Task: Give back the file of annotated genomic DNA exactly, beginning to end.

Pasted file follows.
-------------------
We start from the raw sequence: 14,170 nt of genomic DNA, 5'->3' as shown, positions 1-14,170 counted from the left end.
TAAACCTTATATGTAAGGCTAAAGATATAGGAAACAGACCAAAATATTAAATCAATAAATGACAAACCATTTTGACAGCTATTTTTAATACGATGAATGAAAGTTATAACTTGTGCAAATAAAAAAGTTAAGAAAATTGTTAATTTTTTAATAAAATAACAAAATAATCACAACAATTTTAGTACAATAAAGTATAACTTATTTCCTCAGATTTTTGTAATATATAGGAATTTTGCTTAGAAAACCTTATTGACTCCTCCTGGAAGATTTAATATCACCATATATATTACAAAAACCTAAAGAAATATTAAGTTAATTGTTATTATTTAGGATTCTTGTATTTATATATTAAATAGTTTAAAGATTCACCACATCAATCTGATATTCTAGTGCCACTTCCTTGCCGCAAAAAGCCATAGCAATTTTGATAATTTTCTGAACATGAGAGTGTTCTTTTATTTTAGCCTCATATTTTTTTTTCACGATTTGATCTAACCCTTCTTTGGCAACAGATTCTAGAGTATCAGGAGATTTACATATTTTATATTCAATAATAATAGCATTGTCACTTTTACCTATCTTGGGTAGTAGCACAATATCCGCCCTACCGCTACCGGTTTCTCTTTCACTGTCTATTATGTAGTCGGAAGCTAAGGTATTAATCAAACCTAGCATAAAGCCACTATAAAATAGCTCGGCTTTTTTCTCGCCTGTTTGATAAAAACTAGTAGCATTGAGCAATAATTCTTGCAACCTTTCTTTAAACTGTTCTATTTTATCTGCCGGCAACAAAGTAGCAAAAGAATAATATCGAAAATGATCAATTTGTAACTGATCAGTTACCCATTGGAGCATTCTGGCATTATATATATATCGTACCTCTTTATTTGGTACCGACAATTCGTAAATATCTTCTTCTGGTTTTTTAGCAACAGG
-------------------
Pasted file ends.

We start from the raw sequence: 14,170 nt of genomic DNA, 5'->3' as shown, positions 1-14,170 counted from the left end.
TAAACCTTATATGTAAGGCTAAAGATATAGGAAACAGACCAAAATATTAAATCAATAAATGACAAACCATTTTGACAGCTATTTTTAATACGATGAATGAAAGTTATAACTTGTGCAAATAAAAAAGTTAAGAAAATTGTTAATTTTTTAATAAAATAACAAAATAATCACAACAATTTTAGTACAATAAAGTATAACTTATTTCCTCAGATTTTTGTAATATATAGGAATTTTGCTTAGAAAACCTTATTGACTCCTCCTGGAAGATTTAATATCACCATATATATTACAAAAACCTAAAGAAATATTAAGTTAATTGTTATTATTTAGGATTCTTGTATTTATATATTAAATAGTTTAAAGATTCACCACATCAATCTGATATTCTAGTGCCACTTCCTTGCCGCAAAAAGCCATAGCAATTTTGATAATTTTCTGAACATGAGAGTGTTCTTTTATTTTAGCCTCATATTTTTTTTTCACGATTTGATCTAACCCTTCTTTGGCAACAGATTCTAGAGTATCAGGAGATTTACATATTTTATATTCAATAATAATAGCATTGTCACTTTTACCTATCTTGGGTAGTAGCACAATATCCGCCCTACCGCTACCGGTTTCTCTTTCACTGTCTATTATGTAGTCGGAAGCTAAGGTATTAATCAAACCTAGCATAAAGCCACTATAAAATAGCTCGGCTTTTTTCTCGCCTGTTTGATAAAAACTAGTAGCATTGAGCAATAATTCTTGCAACCTTTCTTTAAACTGTTCTATTTTATCTGCCGGCAACAAAGTAGCAAAAGAATAATATCGAAAATGATCAATTTGTAACTGATCAGTTACCCATTGGAGCATTCTGGCATTATATATATATCGTACCTCTTTATTTGGTACCGACAATTCGTAAATATCTTCTTCTGGTTTTTTAGCAACAGG